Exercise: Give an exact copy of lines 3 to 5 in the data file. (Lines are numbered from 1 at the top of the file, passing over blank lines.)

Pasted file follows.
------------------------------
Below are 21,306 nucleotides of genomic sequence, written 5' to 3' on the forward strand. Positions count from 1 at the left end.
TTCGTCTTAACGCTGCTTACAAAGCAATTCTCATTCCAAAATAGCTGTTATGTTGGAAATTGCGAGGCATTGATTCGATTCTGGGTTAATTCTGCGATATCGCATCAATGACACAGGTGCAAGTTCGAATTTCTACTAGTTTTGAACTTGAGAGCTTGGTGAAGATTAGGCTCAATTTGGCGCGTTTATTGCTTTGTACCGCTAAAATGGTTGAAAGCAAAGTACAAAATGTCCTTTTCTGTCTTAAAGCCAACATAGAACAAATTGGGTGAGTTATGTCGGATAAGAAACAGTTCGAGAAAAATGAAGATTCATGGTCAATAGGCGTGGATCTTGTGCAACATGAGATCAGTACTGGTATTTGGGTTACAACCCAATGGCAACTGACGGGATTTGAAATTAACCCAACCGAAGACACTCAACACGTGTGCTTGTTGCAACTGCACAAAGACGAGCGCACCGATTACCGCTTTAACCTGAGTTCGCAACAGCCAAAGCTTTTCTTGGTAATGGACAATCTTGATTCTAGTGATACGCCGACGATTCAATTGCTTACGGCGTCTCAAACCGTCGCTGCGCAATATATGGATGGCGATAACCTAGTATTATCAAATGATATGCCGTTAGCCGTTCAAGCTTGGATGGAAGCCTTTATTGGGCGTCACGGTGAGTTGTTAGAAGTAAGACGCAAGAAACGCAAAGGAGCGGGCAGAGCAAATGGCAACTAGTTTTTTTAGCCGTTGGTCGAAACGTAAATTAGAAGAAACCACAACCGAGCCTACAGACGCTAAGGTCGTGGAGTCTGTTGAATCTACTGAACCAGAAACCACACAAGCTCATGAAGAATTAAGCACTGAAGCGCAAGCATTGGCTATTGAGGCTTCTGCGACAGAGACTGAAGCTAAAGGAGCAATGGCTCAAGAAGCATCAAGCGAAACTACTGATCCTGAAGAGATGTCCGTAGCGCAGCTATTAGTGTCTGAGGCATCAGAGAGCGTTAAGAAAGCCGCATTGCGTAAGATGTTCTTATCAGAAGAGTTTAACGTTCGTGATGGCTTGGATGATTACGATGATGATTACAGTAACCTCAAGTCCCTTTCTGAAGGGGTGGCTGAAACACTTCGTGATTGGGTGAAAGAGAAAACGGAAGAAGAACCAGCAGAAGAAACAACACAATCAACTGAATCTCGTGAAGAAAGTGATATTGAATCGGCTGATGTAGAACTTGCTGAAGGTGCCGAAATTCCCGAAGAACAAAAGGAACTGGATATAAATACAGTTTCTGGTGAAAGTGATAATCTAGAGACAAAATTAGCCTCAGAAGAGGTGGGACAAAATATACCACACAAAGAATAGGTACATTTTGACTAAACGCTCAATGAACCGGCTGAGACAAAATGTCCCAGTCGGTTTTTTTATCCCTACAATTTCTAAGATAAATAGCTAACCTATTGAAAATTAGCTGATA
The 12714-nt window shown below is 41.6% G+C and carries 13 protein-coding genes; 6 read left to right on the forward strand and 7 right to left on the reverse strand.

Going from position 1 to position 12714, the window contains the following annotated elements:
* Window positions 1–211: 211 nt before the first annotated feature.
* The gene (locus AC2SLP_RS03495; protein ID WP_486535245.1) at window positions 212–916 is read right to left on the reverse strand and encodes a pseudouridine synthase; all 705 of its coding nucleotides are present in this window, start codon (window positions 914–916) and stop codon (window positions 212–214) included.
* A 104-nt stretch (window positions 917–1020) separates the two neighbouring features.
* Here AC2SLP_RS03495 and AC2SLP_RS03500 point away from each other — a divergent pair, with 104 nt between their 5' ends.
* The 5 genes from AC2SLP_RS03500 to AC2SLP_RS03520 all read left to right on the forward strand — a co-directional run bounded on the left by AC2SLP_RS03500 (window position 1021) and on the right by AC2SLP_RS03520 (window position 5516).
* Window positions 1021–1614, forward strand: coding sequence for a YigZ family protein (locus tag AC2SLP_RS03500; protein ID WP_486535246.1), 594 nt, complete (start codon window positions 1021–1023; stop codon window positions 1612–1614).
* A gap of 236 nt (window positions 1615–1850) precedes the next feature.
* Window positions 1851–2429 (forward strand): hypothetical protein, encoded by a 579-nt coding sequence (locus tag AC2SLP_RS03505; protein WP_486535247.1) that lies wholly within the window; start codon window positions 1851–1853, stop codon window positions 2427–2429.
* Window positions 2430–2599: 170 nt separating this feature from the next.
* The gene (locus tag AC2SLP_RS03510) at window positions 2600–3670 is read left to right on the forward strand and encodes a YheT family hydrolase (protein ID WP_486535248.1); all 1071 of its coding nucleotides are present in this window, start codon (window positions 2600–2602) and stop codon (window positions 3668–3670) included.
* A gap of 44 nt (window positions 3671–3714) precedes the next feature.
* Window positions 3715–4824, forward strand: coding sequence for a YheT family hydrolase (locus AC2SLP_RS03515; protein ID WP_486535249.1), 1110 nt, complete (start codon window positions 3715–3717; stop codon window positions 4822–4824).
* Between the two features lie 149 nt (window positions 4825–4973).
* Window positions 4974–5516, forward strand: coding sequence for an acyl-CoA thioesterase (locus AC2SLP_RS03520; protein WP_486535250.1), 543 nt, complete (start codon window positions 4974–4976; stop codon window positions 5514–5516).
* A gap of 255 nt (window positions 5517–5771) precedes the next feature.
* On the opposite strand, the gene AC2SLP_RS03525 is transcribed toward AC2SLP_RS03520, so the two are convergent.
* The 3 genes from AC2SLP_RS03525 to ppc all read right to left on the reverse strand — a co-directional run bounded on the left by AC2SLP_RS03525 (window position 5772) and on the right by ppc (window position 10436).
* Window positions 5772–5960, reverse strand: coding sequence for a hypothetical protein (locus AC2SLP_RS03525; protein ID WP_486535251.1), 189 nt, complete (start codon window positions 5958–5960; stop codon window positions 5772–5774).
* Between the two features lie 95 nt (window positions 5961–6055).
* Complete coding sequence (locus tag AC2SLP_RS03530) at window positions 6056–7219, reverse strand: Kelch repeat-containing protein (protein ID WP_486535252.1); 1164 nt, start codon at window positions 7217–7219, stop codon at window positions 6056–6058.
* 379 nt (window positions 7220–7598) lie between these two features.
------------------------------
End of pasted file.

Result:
The 12714-nt window shown below is 41.6% G+C and carries 13 protein-coding genes; 6 read left to right on the forward strand and 7 right to left on the reverse strand.

Going from position 1 to position 12714, the window contains the following annotated elements:
* Window positions 1–211: 211 nt before the first annotated feature.